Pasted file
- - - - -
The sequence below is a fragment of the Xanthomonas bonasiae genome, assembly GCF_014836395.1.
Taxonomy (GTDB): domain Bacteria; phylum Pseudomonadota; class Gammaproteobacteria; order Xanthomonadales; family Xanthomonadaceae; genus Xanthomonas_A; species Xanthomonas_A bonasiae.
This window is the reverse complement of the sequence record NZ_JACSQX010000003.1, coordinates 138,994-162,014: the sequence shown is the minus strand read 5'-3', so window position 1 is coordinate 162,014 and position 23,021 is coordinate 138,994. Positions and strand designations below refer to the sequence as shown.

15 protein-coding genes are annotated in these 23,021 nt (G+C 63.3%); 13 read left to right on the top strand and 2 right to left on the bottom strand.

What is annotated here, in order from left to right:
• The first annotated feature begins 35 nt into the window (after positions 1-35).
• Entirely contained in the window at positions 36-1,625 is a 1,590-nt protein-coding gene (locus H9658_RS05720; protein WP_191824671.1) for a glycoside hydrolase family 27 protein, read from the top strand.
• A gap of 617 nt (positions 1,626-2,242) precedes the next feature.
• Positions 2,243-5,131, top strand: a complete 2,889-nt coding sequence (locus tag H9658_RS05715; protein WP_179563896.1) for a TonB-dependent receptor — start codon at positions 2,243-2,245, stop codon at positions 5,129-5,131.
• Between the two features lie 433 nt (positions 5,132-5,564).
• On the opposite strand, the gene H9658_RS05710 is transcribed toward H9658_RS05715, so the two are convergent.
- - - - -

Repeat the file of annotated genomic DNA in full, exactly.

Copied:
The sequence below is a fragment of the Xanthomonas bonasiae genome, assembly GCF_014836395.1.
Taxonomy (GTDB): domain Bacteria; phylum Pseudomonadota; class Gammaproteobacteria; order Xanthomonadales; family Xanthomonadaceae; genus Xanthomonas_A; species Xanthomonas_A bonasiae.
This window is the reverse complement of the sequence record NZ_JACSQX010000003.1, coordinates 138,994-162,014: the sequence shown is the minus strand read 5'-3', so window position 1 is coordinate 162,014 and position 23,021 is coordinate 138,994. Positions and strand designations below refer to the sequence as shown.

15 protein-coding genes are annotated in these 23,021 nt (G+C 63.3%); 13 read left to right on the top strand and 2 right to left on the bottom strand.

What is annotated here, in order from left to right:
• The first annotated feature begins 35 nt into the window (after positions 1-35).
• Entirely contained in the window at positions 36-1,625 is a 1,590-nt protein-coding gene (locus H9658_RS05720; protein WP_191824671.1) for a glycoside hydrolase family 27 protein, read from the top strand.
• A gap of 617 nt (positions 1,626-2,242) precedes the next feature.
• Positions 2,243-5,131, top strand: a complete 2,889-nt coding sequence (locus tag H9658_RS05715; protein WP_179563896.1) for a TonB-dependent receptor — start codon at positions 2,243-2,245, stop codon at positions 5,129-5,131.
• Between the two features lie 433 nt (positions 5,132-5,564).
• On the opposite strand, the gene H9658_RS05710 is transcribed toward H9658_RS05715, so the two are convergent.